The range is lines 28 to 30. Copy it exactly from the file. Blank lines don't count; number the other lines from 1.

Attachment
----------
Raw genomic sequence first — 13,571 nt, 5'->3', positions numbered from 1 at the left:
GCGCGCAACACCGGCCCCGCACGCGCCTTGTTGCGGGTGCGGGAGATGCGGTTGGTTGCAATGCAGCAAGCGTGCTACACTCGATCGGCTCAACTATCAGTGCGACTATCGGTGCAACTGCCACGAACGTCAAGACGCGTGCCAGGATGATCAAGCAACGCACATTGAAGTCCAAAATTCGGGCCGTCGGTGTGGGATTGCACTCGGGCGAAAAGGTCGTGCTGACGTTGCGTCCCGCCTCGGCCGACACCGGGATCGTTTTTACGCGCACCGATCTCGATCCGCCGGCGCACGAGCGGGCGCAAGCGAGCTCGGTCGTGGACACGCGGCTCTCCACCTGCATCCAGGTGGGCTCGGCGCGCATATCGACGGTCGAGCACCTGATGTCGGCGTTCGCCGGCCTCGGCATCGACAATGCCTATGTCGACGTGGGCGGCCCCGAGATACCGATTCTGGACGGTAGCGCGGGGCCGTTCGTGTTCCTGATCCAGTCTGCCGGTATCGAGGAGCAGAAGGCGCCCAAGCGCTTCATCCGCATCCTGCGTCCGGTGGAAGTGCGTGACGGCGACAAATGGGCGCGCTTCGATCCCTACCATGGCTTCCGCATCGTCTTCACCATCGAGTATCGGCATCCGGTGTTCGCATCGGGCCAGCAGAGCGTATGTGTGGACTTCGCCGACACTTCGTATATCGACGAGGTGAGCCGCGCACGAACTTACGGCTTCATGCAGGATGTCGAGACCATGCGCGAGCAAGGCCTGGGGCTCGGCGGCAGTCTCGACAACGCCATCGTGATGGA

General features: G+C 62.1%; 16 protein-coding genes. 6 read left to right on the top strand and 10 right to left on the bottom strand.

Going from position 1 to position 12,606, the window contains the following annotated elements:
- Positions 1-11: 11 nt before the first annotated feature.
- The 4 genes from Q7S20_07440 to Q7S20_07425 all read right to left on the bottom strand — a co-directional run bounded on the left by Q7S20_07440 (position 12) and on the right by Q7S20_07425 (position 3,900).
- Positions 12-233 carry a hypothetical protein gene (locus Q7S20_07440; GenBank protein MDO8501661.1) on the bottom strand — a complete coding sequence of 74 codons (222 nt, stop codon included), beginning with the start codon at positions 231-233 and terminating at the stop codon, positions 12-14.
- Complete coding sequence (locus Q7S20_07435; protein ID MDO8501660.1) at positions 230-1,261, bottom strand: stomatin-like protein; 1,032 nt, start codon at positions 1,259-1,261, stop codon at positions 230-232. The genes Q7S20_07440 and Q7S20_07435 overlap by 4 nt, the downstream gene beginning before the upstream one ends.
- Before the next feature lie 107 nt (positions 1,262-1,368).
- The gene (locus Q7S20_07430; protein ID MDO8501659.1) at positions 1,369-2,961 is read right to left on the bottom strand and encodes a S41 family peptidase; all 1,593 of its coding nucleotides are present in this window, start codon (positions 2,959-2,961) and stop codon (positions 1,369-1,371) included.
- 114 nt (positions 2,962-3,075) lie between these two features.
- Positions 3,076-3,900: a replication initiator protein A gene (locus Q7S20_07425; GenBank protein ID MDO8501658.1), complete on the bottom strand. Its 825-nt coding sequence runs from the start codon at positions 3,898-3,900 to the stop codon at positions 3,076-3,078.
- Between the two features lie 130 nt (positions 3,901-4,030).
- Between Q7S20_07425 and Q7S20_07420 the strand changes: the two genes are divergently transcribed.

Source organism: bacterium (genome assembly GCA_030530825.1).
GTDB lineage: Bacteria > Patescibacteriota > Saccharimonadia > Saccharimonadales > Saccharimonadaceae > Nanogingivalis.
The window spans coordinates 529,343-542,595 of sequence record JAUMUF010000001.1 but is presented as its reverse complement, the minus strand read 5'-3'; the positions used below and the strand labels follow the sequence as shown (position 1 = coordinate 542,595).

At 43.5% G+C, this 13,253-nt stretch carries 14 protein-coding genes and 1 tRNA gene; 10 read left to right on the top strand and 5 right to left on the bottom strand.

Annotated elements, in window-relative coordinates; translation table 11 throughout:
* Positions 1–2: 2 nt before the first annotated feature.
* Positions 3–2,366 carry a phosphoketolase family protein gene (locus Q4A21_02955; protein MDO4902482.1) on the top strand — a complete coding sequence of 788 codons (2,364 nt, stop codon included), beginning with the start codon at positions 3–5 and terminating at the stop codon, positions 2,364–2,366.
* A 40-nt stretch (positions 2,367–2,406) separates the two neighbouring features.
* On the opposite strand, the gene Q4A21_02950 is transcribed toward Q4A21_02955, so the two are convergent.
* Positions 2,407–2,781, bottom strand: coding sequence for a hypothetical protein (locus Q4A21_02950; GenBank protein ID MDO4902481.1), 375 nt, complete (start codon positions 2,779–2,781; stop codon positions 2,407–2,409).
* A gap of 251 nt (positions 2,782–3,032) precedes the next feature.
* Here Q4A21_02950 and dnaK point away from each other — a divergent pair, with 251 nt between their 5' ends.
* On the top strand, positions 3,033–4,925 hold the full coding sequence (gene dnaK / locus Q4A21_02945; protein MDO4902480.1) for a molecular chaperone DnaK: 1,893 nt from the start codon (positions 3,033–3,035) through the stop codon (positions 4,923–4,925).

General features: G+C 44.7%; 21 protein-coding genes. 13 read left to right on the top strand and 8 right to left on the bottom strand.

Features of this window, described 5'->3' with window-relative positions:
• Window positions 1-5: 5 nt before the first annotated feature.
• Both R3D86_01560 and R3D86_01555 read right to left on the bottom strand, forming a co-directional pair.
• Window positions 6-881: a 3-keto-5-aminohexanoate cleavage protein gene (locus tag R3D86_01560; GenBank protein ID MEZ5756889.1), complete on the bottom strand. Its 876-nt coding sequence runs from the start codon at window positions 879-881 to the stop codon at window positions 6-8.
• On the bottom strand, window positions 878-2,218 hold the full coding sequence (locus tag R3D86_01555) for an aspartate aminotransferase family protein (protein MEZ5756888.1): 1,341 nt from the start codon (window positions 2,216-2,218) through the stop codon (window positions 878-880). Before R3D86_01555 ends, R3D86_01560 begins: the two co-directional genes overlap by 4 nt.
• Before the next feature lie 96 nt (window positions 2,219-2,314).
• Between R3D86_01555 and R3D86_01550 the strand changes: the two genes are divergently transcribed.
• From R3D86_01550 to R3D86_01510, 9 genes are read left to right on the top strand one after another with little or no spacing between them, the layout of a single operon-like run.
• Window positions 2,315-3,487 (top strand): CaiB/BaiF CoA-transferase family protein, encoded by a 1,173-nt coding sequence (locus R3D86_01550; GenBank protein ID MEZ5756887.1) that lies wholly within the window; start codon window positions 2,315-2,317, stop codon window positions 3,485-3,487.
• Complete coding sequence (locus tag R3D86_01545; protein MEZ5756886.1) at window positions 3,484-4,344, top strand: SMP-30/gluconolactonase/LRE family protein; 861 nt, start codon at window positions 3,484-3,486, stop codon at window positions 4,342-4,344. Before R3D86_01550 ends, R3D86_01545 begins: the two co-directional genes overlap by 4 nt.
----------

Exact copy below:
General features: G+C 44.7%; 21 protein-coding genes. 13 read left to right on the top strand and 8 right to left on the bottom strand.

Features of this window, described 5'->3' with window-relative positions:
• Window positions 1-5: 5 nt before the first annotated feature.